Send to

Choose Destination
Maturitas. 1996 Mar;23(2):193-207.

Osteoporotic fractures: background and prevention strategies.

Author information

University of Melbourne, Department of Medicine, Royal Melbourne Hospital Victoria, Australia.



To review current knowledge of the epidemiology, pathogenesis, prevention and treatment of osteoporosis, with particular reference to issues related to the menopause.


Peer-reviewed publications were assessed.


Much international variation exists in the prevalence of osteoporosis and the incidence of fracture. Risk fractures for osteoporosis are numerous. The menopause and other causes of hypogonadism in both women and men strongly predispose to osteoporosis. Various endocrinopathies, especially glucocorticoid excess, also are important. The contribution of family history may be explained by one or more genetic markers. Poor vitamin D and calcium nutrition, smoking, high alcohol consumption and inactivity increase risk. Reduced bone mass is a major risk factor for fracture, although the magnitude of that risk may vary between populations. In addition, bone fragility, length of the femoral neck (for hip fracture), history of prior fracture (for vertebral fracture) and falls affect fracture risk. Useful methods for measuring bone density are available for both epidemiologic surveillance and for clinical practice. Dual energy x-ray absorptiometry is the most desirable method in clinical care settings. Some risk factors can be modified for prevention of osteoporosis. Postmenopausal bone loss can be inhibited with estrogen or estrogen plus progestin therapy. Bone loss in the elderly may be moderated with calcium and vitamin D supplementation. Maintenance of muscle tone and strength through exercise may reduce falls. CONCLUSIONS. Osteoporosis is a large and growing health problem in many countries. Prevention of osteoporosis is a high priority, especially because treatment of the established disease remains sub-optimal. Prevention requires immediate, intermediate-term and long-term strategies. First line therapy for established osteoporosis in women in many countries is estrogen or estrogen plus progestin, calcium and vitamin D. Prospects for improved prevention of osteoporotic fractures are encouraging.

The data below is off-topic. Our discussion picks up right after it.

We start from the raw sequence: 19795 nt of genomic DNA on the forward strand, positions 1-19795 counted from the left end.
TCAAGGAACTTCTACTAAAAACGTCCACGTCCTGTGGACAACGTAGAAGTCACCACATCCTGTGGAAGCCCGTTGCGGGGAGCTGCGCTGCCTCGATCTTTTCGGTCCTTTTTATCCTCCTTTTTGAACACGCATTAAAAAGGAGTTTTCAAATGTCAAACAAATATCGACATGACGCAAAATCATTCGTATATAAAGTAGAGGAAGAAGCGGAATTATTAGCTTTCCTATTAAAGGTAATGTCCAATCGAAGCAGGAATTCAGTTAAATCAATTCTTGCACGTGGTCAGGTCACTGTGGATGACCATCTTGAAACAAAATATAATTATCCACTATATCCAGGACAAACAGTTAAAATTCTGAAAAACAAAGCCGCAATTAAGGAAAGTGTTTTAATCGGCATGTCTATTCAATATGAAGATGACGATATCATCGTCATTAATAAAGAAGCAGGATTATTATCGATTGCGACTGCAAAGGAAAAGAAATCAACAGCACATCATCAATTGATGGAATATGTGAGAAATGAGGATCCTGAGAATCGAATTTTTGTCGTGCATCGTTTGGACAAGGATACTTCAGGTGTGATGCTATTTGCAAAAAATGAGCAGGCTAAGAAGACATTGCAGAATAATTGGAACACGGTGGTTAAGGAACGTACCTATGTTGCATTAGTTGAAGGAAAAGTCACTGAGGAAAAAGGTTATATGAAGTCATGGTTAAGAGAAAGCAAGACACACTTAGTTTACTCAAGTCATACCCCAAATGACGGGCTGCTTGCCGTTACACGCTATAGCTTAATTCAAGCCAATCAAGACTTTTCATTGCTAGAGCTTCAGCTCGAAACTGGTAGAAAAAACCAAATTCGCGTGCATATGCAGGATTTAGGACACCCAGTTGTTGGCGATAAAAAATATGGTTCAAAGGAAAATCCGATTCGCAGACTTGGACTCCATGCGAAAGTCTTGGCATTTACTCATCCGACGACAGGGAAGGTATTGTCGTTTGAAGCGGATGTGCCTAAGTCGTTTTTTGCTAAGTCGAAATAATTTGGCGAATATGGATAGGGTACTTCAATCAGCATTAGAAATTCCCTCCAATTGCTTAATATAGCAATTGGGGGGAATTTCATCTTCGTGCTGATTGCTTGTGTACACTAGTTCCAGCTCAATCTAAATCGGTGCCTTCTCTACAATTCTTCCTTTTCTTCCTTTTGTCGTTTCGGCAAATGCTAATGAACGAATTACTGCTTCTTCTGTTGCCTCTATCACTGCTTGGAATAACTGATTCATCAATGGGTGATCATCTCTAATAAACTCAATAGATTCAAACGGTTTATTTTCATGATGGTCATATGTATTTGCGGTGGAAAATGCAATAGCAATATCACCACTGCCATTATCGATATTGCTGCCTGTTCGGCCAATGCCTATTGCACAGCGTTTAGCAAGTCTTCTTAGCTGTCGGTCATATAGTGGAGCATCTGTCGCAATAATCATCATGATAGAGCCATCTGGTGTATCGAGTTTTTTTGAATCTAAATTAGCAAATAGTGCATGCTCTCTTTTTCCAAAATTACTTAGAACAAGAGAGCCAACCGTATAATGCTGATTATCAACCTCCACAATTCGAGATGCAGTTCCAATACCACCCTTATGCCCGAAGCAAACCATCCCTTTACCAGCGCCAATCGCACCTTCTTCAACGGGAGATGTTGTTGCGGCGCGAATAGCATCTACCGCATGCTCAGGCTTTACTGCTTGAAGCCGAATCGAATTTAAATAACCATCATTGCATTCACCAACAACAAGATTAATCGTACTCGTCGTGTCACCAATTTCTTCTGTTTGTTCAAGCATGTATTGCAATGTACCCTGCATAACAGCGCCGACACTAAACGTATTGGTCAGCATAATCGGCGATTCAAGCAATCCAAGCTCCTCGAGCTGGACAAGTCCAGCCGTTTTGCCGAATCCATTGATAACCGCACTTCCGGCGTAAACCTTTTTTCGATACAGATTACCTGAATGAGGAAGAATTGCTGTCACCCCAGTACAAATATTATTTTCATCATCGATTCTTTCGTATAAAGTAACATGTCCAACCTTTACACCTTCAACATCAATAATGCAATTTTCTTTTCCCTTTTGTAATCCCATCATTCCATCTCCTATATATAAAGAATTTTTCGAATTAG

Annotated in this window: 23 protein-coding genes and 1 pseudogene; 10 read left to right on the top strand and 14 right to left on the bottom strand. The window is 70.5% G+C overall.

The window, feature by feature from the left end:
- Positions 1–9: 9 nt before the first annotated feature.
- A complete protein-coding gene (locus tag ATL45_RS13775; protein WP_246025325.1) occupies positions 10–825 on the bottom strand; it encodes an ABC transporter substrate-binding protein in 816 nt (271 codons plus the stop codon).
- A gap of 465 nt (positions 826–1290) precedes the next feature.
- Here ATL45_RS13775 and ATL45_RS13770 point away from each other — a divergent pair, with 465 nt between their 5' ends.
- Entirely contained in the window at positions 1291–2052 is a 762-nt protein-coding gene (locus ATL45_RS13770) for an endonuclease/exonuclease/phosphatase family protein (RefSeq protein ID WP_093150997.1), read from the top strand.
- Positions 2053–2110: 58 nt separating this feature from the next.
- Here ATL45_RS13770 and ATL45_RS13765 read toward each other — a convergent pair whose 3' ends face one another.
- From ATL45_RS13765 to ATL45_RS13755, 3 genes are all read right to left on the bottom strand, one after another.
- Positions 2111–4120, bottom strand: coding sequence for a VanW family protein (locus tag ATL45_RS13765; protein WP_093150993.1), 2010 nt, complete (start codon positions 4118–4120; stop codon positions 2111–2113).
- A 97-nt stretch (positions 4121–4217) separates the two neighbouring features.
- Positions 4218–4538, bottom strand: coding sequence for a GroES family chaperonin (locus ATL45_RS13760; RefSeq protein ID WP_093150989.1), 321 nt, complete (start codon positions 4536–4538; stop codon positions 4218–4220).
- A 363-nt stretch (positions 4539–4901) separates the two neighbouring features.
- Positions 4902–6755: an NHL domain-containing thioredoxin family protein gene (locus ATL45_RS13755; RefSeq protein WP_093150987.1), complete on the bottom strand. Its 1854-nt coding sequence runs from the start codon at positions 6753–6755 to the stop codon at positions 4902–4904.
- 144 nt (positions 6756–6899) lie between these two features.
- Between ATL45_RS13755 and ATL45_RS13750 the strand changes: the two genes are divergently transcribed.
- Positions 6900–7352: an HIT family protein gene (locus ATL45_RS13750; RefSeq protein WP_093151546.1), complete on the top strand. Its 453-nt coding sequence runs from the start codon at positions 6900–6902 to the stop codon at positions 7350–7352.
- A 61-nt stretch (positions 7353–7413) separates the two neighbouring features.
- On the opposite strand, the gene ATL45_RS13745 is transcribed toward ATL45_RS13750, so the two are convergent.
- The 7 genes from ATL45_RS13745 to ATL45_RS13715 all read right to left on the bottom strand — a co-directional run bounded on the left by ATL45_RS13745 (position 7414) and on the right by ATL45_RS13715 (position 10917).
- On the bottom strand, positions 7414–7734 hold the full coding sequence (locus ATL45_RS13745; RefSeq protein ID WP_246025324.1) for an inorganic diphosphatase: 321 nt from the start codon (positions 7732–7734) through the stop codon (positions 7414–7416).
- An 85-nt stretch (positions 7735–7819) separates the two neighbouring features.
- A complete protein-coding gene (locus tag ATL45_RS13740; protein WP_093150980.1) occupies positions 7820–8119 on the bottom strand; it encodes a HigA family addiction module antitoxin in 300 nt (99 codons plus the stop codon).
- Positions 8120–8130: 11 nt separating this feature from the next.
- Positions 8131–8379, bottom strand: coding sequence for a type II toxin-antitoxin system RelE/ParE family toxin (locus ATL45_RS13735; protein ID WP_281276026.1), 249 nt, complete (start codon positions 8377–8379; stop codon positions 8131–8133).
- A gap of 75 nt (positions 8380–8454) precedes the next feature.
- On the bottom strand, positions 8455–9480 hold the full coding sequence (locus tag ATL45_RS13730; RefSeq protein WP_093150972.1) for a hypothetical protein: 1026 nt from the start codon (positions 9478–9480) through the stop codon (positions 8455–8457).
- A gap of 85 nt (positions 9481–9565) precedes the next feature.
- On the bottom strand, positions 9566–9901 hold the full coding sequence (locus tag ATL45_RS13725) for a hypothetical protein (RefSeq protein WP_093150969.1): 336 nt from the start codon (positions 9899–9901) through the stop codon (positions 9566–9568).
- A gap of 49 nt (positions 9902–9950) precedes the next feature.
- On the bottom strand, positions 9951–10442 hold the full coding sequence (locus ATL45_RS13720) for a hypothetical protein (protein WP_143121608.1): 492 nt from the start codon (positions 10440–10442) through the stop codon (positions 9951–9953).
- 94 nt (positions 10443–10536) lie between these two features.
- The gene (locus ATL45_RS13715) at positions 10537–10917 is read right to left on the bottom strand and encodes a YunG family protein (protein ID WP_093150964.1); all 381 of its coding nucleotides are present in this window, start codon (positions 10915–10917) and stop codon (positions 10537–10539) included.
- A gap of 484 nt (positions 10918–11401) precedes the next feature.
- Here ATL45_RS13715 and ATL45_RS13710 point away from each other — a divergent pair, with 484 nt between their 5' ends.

[Indexed for MEDLINE]

Supplemental Content

Full text links

Icon for Elsevier Science
Loading ...
Support Center